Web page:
Often, our minds conjure images of animals running free and dignified in the wild whenever we witness a horse burdened by carrying tourists on its back. As women, we often wonder if we deserve that kind of untamed existence, where we can experience independence and freedom without burdensome obligations, without the constraints of rigid traditions, and without modernity pressuring us to follow a predetermined path that stifles our dreams and aspirations.
We yearn for the wilderness in countries lacking green spaces. Not just because we see it on screens but because we are weighed down by the pain of having to choose between paying the price for feminist independence within societies that resist our quest for freedom or surrendering to the patriarchy of family and the authoritarianism of its male figures, which society endorses.
We dream because our dreams hold a glimpse of the life we have missed every time we are asked in a job interview about our parent’s approval, when our personal lives are scrutinized - from our laughter and clothing to whom we have coffee breaks with, or when managers deploy spies to monitor our movements during our breaks. We dream of the wilderness every time we are disturbed by noise, crowds, pollution, and violence. In the wild, life is sustainable, and trees bear flowers and fruits without subjecting women to humiliation and exploitation in return for their harvest.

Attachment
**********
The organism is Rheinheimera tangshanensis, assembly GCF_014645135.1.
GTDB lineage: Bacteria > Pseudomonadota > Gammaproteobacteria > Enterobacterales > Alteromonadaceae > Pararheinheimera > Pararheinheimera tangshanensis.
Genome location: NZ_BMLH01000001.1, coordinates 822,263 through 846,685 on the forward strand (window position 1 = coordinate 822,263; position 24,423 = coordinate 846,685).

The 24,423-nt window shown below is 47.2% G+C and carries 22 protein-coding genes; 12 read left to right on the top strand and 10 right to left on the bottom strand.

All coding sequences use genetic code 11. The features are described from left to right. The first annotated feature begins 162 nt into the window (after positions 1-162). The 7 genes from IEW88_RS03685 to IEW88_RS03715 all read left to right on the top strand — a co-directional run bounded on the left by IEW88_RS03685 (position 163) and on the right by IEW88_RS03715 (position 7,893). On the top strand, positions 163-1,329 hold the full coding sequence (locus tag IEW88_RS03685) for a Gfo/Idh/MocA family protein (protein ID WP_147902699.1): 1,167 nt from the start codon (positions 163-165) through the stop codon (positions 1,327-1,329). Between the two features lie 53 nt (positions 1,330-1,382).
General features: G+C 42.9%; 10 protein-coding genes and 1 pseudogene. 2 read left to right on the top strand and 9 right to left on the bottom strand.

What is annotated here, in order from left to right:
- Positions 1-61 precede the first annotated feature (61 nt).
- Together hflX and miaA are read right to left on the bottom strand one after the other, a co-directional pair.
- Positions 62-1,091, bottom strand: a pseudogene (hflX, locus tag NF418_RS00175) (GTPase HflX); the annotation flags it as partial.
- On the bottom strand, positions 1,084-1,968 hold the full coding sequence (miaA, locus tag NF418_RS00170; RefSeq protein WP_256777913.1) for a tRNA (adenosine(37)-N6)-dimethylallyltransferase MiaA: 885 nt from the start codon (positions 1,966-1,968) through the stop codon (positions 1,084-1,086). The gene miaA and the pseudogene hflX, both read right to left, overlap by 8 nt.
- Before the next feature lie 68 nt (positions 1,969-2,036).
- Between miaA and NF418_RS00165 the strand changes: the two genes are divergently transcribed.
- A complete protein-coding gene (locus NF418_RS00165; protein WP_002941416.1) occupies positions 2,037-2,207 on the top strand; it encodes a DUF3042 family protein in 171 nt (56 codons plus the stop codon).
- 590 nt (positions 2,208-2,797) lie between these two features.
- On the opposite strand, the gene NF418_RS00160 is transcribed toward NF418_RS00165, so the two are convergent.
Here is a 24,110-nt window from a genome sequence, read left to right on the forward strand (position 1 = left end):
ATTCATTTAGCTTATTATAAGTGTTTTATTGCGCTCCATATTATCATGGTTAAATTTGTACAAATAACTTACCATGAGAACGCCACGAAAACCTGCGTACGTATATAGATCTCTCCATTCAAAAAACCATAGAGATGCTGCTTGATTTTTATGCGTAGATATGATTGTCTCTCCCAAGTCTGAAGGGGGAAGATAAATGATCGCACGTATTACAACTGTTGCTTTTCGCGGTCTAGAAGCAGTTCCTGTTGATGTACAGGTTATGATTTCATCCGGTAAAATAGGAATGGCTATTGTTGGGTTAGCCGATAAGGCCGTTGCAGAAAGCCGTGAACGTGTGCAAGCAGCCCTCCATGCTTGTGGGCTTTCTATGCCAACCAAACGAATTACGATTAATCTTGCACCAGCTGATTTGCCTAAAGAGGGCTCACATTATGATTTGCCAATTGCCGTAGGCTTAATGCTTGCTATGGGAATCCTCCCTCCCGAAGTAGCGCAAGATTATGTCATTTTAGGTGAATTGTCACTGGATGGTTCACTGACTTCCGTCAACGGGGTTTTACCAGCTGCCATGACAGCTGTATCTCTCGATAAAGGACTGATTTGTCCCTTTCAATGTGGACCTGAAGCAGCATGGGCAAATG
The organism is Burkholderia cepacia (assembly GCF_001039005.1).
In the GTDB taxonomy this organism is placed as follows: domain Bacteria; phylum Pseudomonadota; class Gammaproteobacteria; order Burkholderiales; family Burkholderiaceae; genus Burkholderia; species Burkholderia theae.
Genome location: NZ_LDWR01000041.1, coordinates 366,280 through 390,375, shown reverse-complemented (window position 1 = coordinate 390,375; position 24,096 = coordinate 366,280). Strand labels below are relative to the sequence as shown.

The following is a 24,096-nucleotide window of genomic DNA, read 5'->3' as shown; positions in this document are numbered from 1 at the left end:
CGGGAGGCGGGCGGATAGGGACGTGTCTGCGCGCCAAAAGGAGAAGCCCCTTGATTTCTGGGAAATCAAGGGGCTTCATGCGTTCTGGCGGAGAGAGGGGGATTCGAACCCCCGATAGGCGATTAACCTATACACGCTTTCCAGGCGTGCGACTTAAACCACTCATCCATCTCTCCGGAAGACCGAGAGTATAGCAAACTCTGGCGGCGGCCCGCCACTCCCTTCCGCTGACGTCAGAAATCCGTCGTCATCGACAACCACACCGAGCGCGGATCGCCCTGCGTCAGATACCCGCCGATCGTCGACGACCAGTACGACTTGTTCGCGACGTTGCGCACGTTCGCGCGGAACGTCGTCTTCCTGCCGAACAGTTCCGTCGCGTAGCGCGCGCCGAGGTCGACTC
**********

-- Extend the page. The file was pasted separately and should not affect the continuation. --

The concept of wild, independent living resonates with the fundamental belief of transcendentalism, which holds that inherent goodness exists in both humans and nature, and it is society and its institutions that corrupt the purity of the individual. According to this philosophy, the best state for human beings is achieved when they attain independence and self-sufficiency.
Green anarchism aims to create sustainable and socially just communities that operate independently of state power or services, challenging government control. L. Susan Brown connects anarchism to feminism, stating, “Since anarchism opposes all power relations, it inherently aligns with feminist philosophy”. When we dare to envision such a rebellious departure from societal norms and stereotypes, we are often met with surprise and discussions about the perceived sacrifices one must make when relinquishing the fruits of modernity, urbanization, and the convenience of consuming products that are difficult to produce independently. However, these discussions fall into the logical fallacy known as a “false dichotomy”, assuming that there are only two options without considering the spectrum of ideas and values, and the various intersections between them.